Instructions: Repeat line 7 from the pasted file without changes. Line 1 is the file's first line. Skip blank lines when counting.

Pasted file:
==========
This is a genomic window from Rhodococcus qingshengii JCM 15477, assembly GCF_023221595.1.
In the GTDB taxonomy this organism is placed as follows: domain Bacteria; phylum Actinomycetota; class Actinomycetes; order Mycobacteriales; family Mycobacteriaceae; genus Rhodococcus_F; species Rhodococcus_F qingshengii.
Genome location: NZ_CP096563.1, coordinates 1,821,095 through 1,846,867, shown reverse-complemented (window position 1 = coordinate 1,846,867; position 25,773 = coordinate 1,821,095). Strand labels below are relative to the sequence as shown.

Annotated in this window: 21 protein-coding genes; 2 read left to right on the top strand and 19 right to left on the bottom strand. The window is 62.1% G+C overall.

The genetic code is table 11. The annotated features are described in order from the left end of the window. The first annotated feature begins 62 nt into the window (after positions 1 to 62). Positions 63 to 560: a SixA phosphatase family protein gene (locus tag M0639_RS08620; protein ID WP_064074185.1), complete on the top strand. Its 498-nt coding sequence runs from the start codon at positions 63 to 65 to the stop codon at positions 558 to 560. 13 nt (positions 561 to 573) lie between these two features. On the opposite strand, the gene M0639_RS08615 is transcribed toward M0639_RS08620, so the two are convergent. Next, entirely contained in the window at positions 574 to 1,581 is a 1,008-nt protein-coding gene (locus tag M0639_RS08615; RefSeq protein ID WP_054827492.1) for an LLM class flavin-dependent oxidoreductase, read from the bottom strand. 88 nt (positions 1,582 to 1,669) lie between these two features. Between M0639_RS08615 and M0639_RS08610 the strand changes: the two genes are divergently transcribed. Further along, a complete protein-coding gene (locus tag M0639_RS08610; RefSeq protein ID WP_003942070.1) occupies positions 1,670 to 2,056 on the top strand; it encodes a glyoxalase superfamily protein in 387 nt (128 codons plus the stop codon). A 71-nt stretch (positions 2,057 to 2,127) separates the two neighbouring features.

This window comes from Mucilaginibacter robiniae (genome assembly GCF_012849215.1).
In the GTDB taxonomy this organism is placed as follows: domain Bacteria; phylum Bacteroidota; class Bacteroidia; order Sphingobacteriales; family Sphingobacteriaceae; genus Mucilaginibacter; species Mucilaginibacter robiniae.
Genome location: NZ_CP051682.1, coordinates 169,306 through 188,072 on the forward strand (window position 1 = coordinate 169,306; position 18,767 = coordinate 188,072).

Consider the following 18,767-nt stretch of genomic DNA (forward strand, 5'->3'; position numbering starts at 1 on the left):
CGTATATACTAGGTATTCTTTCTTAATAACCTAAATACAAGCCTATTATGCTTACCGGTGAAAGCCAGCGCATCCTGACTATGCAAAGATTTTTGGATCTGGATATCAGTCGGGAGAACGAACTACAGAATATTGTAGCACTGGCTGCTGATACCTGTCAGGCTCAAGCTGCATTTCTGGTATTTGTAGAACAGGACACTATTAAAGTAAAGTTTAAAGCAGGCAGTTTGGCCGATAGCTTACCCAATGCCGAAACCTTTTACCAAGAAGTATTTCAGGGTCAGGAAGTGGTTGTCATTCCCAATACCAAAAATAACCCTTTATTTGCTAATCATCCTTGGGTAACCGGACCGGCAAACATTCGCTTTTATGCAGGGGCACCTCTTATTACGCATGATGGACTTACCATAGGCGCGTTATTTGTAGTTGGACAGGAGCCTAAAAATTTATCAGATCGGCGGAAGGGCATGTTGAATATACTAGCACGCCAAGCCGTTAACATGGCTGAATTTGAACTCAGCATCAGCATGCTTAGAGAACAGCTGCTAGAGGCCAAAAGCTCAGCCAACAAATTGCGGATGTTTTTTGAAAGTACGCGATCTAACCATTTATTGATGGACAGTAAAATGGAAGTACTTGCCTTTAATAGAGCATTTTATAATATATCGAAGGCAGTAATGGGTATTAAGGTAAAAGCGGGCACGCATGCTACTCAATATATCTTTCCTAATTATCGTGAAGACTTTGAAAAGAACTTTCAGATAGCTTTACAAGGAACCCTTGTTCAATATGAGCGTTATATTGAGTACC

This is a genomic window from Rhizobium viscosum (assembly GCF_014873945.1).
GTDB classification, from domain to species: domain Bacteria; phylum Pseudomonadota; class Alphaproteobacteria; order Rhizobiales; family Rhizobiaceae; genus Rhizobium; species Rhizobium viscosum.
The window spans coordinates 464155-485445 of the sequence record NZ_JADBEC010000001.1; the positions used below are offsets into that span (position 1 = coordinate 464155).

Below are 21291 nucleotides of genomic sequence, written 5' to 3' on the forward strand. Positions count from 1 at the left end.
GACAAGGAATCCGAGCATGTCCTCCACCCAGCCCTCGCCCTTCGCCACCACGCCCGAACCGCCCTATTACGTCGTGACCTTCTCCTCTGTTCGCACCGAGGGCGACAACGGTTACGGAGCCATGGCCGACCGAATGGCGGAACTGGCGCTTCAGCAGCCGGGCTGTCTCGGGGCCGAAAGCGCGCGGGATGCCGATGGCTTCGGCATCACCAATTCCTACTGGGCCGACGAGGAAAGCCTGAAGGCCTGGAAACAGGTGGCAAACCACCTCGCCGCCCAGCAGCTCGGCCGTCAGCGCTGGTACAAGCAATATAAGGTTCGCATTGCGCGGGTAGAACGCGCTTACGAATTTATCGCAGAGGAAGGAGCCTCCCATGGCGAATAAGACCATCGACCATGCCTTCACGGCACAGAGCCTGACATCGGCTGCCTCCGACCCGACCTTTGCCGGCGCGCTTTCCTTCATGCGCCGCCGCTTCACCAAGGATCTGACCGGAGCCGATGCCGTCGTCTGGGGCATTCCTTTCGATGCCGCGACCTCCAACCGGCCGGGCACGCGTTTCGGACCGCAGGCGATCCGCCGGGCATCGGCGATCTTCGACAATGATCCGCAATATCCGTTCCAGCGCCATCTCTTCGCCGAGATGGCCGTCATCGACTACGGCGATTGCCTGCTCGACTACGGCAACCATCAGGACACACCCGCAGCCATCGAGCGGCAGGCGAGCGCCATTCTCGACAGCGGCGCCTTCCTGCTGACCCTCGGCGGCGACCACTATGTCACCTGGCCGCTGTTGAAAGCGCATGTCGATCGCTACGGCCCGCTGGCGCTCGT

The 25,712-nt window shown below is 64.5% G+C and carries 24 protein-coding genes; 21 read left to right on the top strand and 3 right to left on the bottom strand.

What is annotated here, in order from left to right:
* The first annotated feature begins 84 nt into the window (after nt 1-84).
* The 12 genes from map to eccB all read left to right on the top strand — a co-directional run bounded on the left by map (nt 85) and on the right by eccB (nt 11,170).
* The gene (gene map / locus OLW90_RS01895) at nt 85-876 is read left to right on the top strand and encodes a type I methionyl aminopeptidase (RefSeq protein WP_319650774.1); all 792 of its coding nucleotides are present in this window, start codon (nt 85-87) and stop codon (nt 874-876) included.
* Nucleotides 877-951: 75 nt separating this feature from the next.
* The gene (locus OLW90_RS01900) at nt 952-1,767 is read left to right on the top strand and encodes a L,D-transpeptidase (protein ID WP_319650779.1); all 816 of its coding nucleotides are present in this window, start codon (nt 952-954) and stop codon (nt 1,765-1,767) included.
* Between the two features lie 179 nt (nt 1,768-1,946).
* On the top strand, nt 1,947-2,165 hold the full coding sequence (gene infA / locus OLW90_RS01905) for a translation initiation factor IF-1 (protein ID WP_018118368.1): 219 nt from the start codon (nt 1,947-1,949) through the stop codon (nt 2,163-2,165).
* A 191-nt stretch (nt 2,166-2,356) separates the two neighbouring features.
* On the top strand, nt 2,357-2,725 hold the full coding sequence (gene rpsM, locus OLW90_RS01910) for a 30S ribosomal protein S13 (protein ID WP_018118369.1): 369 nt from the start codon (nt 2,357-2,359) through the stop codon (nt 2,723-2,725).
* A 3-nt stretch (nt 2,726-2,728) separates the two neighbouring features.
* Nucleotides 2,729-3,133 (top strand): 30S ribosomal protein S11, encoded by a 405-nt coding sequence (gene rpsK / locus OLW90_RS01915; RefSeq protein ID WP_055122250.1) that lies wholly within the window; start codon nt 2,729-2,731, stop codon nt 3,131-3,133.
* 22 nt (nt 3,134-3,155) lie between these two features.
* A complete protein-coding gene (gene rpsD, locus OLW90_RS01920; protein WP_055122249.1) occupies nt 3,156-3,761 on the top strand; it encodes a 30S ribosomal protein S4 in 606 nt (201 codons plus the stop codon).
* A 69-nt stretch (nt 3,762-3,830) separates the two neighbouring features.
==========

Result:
In the GTDB taxonomy this organism is placed as follows: domain Bacteria; phylum Bacteroidota; class Bacteroidia; order Sphingobacteriales; family Sphingobacteriaceae; genus Mucilaginibacter; species Mucilaginibacter robiniae.